By Glyn Moody
Two years ago, Techdirt wrote about Plan S, an initiative from top research funders that requires all work they support to be published as open access. It’s one of the most important moves to get publicly-funded work made freely available, and as such has been widely welcomed. Except by publishers, of course, who have enjoyed profit margins of 35-40% under the current system, which sees libraries and others pay for subscriptions in order to read public research. But Plan S is too big to ignore, not least after the powerful Bill & Melinda Gates Foundation joined the coalition behind it. So publishers have instead come up with ways to subvert the whole idea of making knowledge freely available in order to maintain profits. The latest and perhaps most blatant example of this has come from Springer Nature, the publisher of the journal Nature, widely regarded as one of the top two science titles in the world (the other being Science). Here’s what Nature the publisher is doing, reported by Nature the journal:
From 2021, the publisher will charge €9,500, US$11,390 or £8,290 to make a paper open access (OA) in Nature and 32 other journals that currently keep most of their articles behind paywalls and are financed by subscriptions. It is also trialing a scheme that would halve that price for some journals, under a common-review system that might guide papers to a number of titles.
OA advocates are pleased that the publisher has found ways to offer open access to all authors, which it first committed to in April. But they are concerned about the price. The development is a “very significant” moment in the movement to make scientific articles free for all to read, but “it looks very expensive,” says Stephen Curry, a structural biologist at Imperial College London.
The research will indeed by freely available to the world, but the authors’ institutions have to cough up the massive sum of $11,000 for every article. That will make Nature compliant with Plan S, while ensuring that loads of money continues to roll in. It also means that educational institutions won’t be saving any money when their researchers can read some Nature publishing papers for free, since they must pay out huge sums for their own academics to appear in these titles. This is a classic example of double-dipping — what is more politely called “hybrid open access.” Nature the publisher will get paid by institutions to make some articles freely available, but it will continue to be paid by subscribers to access material that has already been paid for. Plan S may mean that Nature and other publishers make even more money.
That’s problematic, because more money for Nature and other journals means more money that the academic world has to pay as whole. One of the big hopes was that open access would not only provide free access to all publicly-funded research, but that the overall cost to institutions would come down dramatically. If they don’t, then researchers in poorer countries are unlikely to be able to publish their work in leading journals, because their universities can’t afford charges of $11,000 per article. Waiver schemes exist in some cases, but are unsatisfactory, because they effectively require researchers to beg for charity — hardly what global access to knowledge is supposed to bring about.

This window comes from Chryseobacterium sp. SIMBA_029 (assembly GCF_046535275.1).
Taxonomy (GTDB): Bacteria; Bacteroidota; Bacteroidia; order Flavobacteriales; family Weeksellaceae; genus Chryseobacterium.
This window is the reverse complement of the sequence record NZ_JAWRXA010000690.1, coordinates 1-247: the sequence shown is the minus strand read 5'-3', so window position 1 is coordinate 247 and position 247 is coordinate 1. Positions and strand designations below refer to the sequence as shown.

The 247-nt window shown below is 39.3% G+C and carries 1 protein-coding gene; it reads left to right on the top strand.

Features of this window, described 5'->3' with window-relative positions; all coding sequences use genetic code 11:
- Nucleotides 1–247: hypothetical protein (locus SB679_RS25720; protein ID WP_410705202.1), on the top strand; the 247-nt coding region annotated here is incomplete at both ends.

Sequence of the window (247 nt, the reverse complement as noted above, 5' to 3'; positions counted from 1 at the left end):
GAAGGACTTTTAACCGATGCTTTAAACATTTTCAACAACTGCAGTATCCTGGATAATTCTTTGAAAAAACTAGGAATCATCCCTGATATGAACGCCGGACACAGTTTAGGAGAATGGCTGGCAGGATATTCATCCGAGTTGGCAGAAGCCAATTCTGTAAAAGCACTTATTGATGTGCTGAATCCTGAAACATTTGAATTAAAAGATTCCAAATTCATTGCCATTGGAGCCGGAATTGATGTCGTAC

At the heart of the problem lies the issue of a title’s supposed prestige. Nature can probably get away with charging its extremely high open access rate because researchers are so keen to appear in it for the sake of their careers:
Peter Suber, director of the Harvard Office for Scholarly Communication in Cambridge, Massachusetts, says it is a “prestige tax”, because it will pay for the journals’ high rejection rates, but will not, in his opinion, guarantee higher quality or discoverability. “I think it would be absurd for any funder, university or author to pay it,” he says.
A possible solution is to move to a publishing system based around preprints, which have proved invaluable during the COVID-19 pandemic as a way of getting important research out fast. With this approach, the issue of prestige is irrelevant, since papers are simply placed online directly, for anyone to access freely. That’s going to be a hard transition. Not because there are deep problems with the idea, but because academics prefer to appear in journals like Nature and Science. Open access won’t succeed until they realize that this is not just selfish but also ultimately harmful to their own academic work, which becomes warped by the perceived need to publish in prominent titles.
Follow me @glynmoody on Twitter, Diaspora, or Mastodon.